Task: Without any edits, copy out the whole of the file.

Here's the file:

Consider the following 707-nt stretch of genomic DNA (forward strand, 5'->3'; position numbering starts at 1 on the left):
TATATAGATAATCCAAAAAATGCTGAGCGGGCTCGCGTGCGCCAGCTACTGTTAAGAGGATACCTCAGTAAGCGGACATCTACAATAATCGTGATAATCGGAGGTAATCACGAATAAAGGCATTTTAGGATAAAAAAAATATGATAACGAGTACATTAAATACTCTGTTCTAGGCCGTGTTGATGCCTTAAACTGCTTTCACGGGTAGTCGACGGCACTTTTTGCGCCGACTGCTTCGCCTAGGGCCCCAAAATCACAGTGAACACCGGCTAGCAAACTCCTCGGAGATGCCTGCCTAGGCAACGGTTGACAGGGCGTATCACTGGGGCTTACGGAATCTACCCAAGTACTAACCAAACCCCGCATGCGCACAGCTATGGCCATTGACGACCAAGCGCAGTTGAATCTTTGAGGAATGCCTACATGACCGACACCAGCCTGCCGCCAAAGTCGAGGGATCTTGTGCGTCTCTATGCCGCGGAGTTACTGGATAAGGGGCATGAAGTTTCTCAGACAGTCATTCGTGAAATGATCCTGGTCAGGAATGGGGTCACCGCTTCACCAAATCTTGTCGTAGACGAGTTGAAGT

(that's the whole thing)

Consider the following 707-nt stretch of genomic DNA (forward strand, 5'->3'; position numbering starts at 1 on the left):
TATATAGATAATCCAAAAAATGCTGAGCGGGCTCGCGTGCGCCAGCTACTGTTAAGAGGATACCTCAGTAAGCGGACATCTACAATAATCGTGATAATCGGAGGTAATCACGAATAAAGGCATTTTAGGATAAAAAAAATATGATAACGAGTACATTAAATACTCTGTTCTAGGCCGTGTTGATGCCTTAAACTGCTTTCACGGGTAGTCGACGGCACTTTTTGCGCCGACTGCTTCGCCTAGGGCCCCAAAATCACAGTGAACACCGGCTAGCAAACTCCTCGGAGATGCCTGCCTAGGCAACGGTTGACAGGGCGTATCACTGGGGCTTACGGAATCTACCCAAGTACTAACCAAACCCCGCATGCGCACAGCTATGGCCATTGACGACCAAGCGCAGTTGAATCTTTGAGGAATGCCTACATGACCGACACCAGCCTGCCGCCAAAGTCGAGGGATCTTGTGCGTCTCTATGCCGCGGAGTTACTGGATAAGGGGCATGAAGTTTCTCAGACAGTCATTCGTGAAATGATCCTGGTCAGGAATGGGGTCACCGCTTCACCAAATCTTGTCGTAGACGAGTTGAAGT